The Bromeliad arises from its green heart like a cheerful flame. It’s almost infeasible that nature should create something so beautiful — and yet it has.
Colours and shapes
Bromeliads have shapes that you want to touch to check whether they really are real. In exchange for a bit of light and a drop of water, they treat you to spectacular colours and a tropical feel. There are more than 2800 species, the most beautiful and easiest of which have been adopted as houseplants. The best-known are Guzmania (trumpet), Aechmea (silver-grey rosette), Vriesea (feather shapes), Neoregalia (red calyx) and Tillandsia (antennae and paddles). The club also includes the ornamental pineapple plant, Nidularium, hanging Billbergia and Cryptyantus. What we often think of as bromeliad flowers are actually coloured bracts. The flowers themselves are very small.
Incas, Aztecs and Mayans used almost every part of the plant for food, shelter, fibres and ceremonies. As a result, the Bromeliad is viewed as a ‘gift from the gods’ in these countries. As a houseplant, Bromeliad represents ‘protection’: a reference to the full, green foliage that surrounds the beautiful coloured part.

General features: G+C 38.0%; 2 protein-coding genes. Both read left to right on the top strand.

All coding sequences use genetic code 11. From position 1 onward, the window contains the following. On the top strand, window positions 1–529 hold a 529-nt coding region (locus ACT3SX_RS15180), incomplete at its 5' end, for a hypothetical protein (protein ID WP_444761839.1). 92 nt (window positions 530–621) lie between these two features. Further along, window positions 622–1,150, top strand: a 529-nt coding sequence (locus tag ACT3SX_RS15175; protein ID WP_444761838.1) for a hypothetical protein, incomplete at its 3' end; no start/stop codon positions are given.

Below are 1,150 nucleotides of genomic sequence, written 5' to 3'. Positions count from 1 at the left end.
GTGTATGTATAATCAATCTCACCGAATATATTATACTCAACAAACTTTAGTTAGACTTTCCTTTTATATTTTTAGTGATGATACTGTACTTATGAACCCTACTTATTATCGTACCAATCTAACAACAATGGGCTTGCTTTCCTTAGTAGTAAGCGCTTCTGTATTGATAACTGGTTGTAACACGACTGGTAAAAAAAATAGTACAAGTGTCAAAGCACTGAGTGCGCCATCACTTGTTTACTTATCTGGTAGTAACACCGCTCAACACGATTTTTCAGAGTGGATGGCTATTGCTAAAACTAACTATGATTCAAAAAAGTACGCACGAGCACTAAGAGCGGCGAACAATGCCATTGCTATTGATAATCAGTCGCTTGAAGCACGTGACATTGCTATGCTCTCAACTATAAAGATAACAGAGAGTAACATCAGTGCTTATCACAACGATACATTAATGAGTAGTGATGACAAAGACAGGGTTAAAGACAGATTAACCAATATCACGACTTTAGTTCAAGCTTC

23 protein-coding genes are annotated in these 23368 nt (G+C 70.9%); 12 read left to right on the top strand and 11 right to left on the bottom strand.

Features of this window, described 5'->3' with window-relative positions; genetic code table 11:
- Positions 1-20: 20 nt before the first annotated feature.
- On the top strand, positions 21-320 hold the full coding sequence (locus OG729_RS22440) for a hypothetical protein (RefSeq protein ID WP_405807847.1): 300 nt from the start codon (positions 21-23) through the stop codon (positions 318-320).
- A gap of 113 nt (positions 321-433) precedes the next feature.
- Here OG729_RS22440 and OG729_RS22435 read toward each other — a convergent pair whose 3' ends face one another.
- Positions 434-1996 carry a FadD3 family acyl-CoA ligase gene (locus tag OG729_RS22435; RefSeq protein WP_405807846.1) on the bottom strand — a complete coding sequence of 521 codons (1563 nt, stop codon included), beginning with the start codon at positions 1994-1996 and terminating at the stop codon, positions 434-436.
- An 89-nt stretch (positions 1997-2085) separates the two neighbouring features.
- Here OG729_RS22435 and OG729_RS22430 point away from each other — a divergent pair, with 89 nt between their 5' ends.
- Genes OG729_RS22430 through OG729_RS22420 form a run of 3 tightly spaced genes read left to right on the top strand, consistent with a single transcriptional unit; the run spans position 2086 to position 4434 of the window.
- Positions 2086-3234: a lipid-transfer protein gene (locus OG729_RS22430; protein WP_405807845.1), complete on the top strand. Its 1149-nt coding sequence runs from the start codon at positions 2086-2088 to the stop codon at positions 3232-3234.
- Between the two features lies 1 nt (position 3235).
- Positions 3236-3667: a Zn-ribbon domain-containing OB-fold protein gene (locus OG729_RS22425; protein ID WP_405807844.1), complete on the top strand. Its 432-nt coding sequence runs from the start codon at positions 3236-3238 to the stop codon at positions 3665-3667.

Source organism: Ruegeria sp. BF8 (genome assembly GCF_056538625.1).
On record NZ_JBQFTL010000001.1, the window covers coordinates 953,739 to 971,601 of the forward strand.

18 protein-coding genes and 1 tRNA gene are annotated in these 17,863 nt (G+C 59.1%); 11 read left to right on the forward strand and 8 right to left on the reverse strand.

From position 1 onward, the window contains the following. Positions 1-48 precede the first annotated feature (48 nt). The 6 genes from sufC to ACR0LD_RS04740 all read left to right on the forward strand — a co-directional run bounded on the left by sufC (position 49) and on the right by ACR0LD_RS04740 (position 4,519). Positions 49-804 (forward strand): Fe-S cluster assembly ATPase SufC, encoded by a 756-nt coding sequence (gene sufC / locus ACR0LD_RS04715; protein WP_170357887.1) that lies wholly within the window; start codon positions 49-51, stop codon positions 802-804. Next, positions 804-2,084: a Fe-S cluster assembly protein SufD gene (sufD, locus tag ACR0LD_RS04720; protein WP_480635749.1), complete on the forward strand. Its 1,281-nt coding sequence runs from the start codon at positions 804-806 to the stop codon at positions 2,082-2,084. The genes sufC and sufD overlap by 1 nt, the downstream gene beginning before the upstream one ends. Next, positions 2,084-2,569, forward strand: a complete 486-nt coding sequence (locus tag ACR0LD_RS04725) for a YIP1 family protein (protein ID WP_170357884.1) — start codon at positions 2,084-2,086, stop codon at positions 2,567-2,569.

Bromeliads probably developed in the Cretaceous period some 65 million years ago. Fossil specimens have been dated to 30 million years ago, so that they can justifiably be considered primaeval. Bromeliads originate from the rugged Andes mountains and the warm jungles of Uruguay, but are now found throughout Central and South America. Some species grow on the ground, whilst others are epiphytes, meaning the plant grows on trees without extracting nutrients from it, using its leaves and roots to get moisture from the air. Belgian merchants brought Bromeliads back to Europe in the 18th century, and those plants formed the basis for the fantastic plants that are available here now.